We are in fact living through a digital revolution. With technology advancing at a pace we have never seen before with problems we could have never predicted, we are sitting on an extremely important position in time where we have the power to shape our digital future here in Europe.
Gadgets is reporting live from the high-level joint conference of the European Parliament and the European Commission “Shaping our digital future: the challenge of the digital revolution” at the European Parliament in Brussels. These major points were brought up by the speakers and participants addressing our digital future and how society fits in the big picture.
How the Digital Revolution changes our future
It is estimated that 99% of the population has come across some sort of fake news online with 83% of EU citizens believing that fake news and news feed manipulation presents a problem to democracy. This brings up the debate of who is to blame for the fake news, is it the publishing company or the social network platform the news was shared on?
The European Union agrees with the free circulation of information and notes that tech giants have made positive impacts with digital tools but should also be responsible for the problems created too. This is why we need rules for web giants to play a positive role in the digital future.
Jobs in our digital future
A shocking statement we heard from the “Shaping our Digital Future” conference was that 65% of children in primary schools at the moment will be working in jobs that do not exist yet. This brings up a key point that every European state (Malta included) needs to keep up with our evolving digital world and look at changing our education system now.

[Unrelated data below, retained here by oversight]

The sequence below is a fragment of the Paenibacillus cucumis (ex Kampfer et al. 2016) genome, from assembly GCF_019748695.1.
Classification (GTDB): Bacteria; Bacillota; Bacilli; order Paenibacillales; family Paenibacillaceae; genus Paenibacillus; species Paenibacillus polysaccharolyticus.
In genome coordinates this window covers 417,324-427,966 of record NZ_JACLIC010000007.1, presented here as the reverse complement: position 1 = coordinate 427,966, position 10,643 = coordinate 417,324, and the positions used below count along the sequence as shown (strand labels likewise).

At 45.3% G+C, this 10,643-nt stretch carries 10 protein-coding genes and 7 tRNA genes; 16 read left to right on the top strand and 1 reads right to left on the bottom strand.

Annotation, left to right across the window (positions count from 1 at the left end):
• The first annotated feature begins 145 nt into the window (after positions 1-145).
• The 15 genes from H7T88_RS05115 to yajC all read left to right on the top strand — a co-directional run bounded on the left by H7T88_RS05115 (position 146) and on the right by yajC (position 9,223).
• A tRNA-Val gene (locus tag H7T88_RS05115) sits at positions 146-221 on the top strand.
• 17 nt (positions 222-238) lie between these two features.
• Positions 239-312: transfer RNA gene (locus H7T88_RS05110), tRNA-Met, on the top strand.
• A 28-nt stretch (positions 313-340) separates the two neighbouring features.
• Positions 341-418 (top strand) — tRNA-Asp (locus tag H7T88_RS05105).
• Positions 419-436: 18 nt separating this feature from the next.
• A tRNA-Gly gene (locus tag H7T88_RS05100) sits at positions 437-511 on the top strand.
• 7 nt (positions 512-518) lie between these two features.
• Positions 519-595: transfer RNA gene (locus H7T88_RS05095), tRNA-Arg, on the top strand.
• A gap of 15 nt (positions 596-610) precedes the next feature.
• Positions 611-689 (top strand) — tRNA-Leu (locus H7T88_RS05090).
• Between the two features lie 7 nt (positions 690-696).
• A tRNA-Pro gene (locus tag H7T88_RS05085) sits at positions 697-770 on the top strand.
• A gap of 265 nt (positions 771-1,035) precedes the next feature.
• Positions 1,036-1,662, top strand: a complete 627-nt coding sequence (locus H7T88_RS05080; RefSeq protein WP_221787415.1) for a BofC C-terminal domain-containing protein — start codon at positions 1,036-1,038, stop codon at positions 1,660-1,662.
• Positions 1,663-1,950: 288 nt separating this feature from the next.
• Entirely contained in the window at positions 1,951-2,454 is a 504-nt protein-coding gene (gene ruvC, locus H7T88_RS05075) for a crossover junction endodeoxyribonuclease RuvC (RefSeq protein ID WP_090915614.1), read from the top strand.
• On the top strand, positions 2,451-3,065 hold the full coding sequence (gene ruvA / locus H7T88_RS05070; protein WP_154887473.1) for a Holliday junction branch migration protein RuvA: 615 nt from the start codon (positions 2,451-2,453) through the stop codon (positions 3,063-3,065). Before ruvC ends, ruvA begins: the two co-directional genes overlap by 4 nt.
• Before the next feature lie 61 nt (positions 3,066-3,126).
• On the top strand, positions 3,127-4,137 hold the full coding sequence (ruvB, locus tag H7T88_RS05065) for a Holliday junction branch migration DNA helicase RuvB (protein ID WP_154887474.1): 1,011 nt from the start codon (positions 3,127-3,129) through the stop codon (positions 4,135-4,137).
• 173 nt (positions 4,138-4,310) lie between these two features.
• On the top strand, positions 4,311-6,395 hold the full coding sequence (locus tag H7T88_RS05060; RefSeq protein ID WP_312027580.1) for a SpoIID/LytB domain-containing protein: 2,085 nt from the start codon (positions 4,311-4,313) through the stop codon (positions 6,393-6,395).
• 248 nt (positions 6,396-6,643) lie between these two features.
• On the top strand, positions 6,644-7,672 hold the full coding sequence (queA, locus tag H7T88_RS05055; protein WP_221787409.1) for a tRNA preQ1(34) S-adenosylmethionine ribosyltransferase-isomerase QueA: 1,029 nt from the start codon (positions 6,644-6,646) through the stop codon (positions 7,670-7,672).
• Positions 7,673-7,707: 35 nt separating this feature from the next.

Antonio Tajani, President of the European Parliament introduced the conference explaining that “without regulation the digital space is a jungle”. Tajani emphasised that without our careful eye, there will be more Cambridge Analytica scandals.
He furthered that there is a notion that regulation will hinder the growth of technological innovation and insisted that this is not true.
After the Facebook and Cambridge Analytica scandal, this topic has been on the tongues of many. We would all like clarification of what is happening with our data. Is it a necessity that we give up our data rights to use apps? What can the European Union do to regulate who does what with our data?
Side note: the European Union invited Facebook founder and CEO, Mark Zuckerberg, personally to speak in front of the European Parliament and discuss the regulations and precautions and he responded by sending Facebook’s Markus Reinisch, Vice President Public Policy Europe.
Stakeholders and MEPs discussed the advancement of artificial intelligence in our society. New questions are arising like “how do we make machine learning explainable to their actions?”
With the realm of artificial intelligence, Europe is having an issue with all of the talent leaving to work in nicer and more stimulating environments in the Silicon Valley. Gerhard Lake Meyer, President of EurAI pressed that Europe needs a centre of excellence, like the Silicon Valley, to keep talent and drive innovation.
It is clear from the conference today that Europe puts the values of its citizens with freedom, equality and fraternity at the forefront of all decision making. These European ideals of unified democracy is what sets the EU apart from countries like the US or China. With our changing digital future, at least in Europe, Gadgets can say we are in good hands with the EU looking out that the human will always be at the centre of the debate when it comes to regulations.